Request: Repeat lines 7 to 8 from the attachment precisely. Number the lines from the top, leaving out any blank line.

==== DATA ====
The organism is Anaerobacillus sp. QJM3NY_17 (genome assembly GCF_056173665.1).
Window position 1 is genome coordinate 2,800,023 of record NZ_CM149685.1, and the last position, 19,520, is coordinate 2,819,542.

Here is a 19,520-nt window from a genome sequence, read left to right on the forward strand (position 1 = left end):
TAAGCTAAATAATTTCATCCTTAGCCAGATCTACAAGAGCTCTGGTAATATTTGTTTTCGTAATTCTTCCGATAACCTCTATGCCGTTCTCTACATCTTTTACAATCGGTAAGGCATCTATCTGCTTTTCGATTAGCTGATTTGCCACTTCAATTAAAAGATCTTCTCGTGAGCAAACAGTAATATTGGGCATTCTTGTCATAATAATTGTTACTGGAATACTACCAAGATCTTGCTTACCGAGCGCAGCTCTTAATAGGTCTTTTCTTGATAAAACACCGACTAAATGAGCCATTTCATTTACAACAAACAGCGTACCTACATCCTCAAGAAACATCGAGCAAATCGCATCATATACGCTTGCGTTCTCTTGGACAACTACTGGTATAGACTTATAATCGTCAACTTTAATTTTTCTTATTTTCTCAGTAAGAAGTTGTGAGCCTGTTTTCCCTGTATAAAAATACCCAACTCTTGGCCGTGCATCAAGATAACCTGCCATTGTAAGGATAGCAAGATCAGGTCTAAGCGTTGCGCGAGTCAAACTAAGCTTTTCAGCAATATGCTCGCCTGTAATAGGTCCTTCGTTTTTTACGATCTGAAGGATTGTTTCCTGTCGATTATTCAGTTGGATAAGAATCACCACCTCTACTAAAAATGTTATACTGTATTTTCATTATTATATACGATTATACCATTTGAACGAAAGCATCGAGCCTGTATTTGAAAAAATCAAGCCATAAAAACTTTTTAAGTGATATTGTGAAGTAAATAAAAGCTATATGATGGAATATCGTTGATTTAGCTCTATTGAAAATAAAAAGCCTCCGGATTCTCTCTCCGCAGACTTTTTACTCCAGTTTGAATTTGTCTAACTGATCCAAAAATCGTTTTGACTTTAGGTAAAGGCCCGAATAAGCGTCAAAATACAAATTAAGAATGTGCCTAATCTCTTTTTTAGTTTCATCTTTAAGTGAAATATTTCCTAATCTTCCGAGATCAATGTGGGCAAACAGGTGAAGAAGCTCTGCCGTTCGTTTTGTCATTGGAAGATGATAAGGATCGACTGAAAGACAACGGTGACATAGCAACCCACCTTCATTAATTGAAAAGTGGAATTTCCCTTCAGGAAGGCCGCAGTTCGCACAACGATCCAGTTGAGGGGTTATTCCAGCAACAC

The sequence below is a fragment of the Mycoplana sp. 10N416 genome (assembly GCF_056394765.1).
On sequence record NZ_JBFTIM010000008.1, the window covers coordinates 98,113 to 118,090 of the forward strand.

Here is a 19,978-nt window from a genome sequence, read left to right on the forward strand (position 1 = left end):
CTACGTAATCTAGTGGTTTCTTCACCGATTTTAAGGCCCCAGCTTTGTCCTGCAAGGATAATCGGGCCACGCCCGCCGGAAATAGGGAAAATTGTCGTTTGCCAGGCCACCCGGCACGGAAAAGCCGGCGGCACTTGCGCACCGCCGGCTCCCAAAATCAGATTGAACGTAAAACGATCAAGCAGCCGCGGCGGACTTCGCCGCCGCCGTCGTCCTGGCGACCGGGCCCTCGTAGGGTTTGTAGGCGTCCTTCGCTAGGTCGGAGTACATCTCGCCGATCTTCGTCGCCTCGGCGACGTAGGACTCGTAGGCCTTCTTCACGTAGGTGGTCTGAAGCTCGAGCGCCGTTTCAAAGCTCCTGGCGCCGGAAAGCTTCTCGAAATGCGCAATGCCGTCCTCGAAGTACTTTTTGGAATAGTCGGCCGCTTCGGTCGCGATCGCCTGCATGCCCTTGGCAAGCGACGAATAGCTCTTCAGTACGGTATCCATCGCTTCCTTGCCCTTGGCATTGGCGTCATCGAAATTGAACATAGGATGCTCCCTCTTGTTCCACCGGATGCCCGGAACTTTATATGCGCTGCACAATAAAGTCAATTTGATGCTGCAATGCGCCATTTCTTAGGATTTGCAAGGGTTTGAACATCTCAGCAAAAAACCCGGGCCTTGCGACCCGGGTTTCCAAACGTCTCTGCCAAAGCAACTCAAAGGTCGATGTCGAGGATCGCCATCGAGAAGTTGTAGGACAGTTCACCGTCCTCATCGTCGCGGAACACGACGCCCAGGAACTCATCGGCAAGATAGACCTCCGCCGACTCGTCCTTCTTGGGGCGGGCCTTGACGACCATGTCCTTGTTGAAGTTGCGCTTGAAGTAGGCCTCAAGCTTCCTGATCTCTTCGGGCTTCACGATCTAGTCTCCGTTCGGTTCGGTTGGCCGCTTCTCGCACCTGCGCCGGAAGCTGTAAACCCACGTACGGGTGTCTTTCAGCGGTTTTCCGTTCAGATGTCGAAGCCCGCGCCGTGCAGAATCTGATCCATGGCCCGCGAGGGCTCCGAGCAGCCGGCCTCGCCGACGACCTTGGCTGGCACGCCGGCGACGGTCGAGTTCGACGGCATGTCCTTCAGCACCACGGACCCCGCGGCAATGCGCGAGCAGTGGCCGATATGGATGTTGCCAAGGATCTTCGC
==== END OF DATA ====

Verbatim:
Here is a 19,978-nt window from a genome sequence, read left to right on the forward strand (position 1 = left end):
CTACGTAATCTAGTGGTTTCTTCACCGATTTTAAGGCCCCAGCTTTGTCCTGCAAGGATAATCGGGCCACGCCCGCCGGAAATAGGGAAAATTGTCGTTTGCCAGGCCACCCGGCACGGAAAAGCCGGCGGCACTTGCGCACCGCCGGCTCCCAAAATCAGATTGAACGTAAAACGATCAAGCAGCCGCGGCGGACTTCGCCGCCGCCGTCGTCCTGGCGACCGGGCCCTCGTAGGGTTTGTAGGCGTCCTTCGCTAGGTCGGAGTACATCTCGCCGATCTTCGTCGCCTCGGCGACGTAGGACTCGTAGGCCTTCTTCACGTAGGTGGTCTGAAGCTCGAGCGCCGTTTCAAAGCTCCTGGCGCCGGAAAGCTTCTCGAAATGCGCAATGCCGTCCTCGAAGTACTTTTTGGAATAGTCGGCCGCTTCGGTCGCGATCGCCTGCATGCCCTTGGCAAGCGACGAATAGCTCTTCAGTACGGTATCCATCGCTTCCTTGCCCTTGGCATTGGCGTCATCGAAATTGAACATAGGATGCTCCCTCTTGTTCCACCGGATGCCCGGAACTTTATATGCGCTGCACAATAAAGTCAATTTGATGCTGCAATGCGCCATTTCTTAGGATTTGCAAGGGTTTGAACATCTCAGCAAAAAACCCGGGCCTTGCGACCCGGGTTTCCAAACGTCTCTGCCAAAGCAACTCAAAGGTCGATGTCGAGGATCGCCATCGAGAAGTTGTAGGACAGTTCACCGTCCTCATCGTCGCGGAACACGACGCCCAGGAACTCATCGGCAAGATAGACCTCCGCCGACTCGTCCTTCTTGGGGCGGGCCTTGACGACCATGTCCTTGTTGAAGTTGCGCTTGAAGTAGGCCTCAAGCTTCCTGATCTCTTCGGGCTTCACGATCTAGTCTCCGTTCGGTTCGGTTGGCCGCTTCTCGCACCTGCGCCGGAAGCTGTAAACCCACGTACGGGTGTCTTTCAGCGGTTTTCCGTTCAGATGTCGAAGCCCGCGCCGTGCAGAATCTGATCCATGGCCCGCGAGGGCTCCGAGCAGCCGGCCTCGCCGACGACCTTGGCTGGCACGCCGGCGACGGTCGAGTTCGACGGCATGTCCTTCAGCACCACGGACCCCGCGGCAATGCGCGAGCAGTGGCCGATATGGATGTTGCCAAGGATCTTCGC